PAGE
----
When a loved one dies, beneficiaries are often left wondering what they will receive from the estate and when they’ll receive it. It’s a fair question, even in the wake of a close relative’s death. You are entitled to those assets and there’s little doubt that they can help you financially, regardless of your current situation. As a rule of thumb, you should count on all assets in the estate first passing through probate. The executor will need to take an accounting of everything and then the court will contact your loved one’s creditors to ensure that they are paid first. However, there are some assets that don’t pass through probate and ways of subverting the probate process to ensure assets pass directly to heirs. Below, we’ll discuss what assets go through probate and what assets don’t.
Assets That Don’t Need to Pass Through Probate
Assets will only need to go through probate when there are multiple heirs. For instance, if one spouse dies and the couple owned everything (including their home) together, then none of these assets would have to pass through probate before becoming the property of the living spouse. Additionally, living trusts can be set up to distribute assets directly to heirs. These assets would not pass through probate prior to distribution. Other assets include:
- Retirement accounts, 401(k)s, IRAs where a beneficiary was named
- Proceeds from life insurance policies
- Assets held in a living trust
- Funds in a POD (payable on death) bank account or POD bonds
- Securities registered in TOD (transfer on death) form
- Pension plan distributions
- Employment funds (up to a certain amount) owed the deceased
- Real estate held in tenancy by the entierty (homestead property)
Essentially, there are three types of property that do not pass through probate. Those properties registered as payable on death, assets held in a living trust, and property held jointly by a living spouse.
Jointly Owned Real Estate
Assets that are owned jointly by any two parties will pass to the surviving party without having to go through probate. Most often, this involves one spouse leaving their primary residence to a surviving spouse. In Indiana, there are two ways that real estate can be transferred like this:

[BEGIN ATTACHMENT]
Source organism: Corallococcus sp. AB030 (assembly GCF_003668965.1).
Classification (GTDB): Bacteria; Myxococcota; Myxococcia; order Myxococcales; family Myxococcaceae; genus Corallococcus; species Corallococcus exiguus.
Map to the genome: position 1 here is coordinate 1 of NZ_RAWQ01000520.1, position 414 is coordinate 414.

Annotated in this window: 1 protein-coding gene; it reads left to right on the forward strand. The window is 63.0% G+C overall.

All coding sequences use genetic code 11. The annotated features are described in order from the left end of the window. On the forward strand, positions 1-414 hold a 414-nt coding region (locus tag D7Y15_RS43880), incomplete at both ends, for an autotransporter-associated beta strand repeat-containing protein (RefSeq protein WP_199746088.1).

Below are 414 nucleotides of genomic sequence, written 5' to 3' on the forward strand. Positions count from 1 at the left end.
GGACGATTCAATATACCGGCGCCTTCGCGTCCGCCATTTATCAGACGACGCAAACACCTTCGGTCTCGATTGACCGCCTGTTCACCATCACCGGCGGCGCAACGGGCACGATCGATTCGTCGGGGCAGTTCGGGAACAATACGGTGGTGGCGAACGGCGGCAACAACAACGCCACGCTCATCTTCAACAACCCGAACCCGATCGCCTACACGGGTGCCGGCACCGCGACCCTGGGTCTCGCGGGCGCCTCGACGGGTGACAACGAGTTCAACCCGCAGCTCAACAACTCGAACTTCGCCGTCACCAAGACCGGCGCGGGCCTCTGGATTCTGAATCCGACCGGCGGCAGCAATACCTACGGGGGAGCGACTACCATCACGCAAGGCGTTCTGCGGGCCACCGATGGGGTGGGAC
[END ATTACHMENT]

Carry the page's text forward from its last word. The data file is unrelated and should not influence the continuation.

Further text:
- Joint tenancy with right of survivorship – The deed names two or more owners and grants a right of survivorship.
- Tenancy by the entirety – If a husband and wife purchase a home together that they reside in, Indiana law establishes them both as owners of the property. If one spouse passes, the other has full rights to the property.
Living Trusts vs. POD/TOD Assets
To avoid probate for an item that is typically processed through probate, an individual would have to fill out a POD/TOD form. That asset would then pass directly to a named heir. To avoid the paperwork associated with doing this for multiple individual assets, living trusts allow trust makers to transfer items such as real estate, valuable collectibles, investments, annuities, and even businesses into the trust. When the trust-maker passes, these assets are then distributed in accord with the trust documents and the trust-maker’s wishes.
Talk to an Indiana Estate Planning Attorney Today
An Indiana estate planning attorney can help you sort out what assets go through probate and which do not. Talk to Barnes Cadwell Law today to learn more.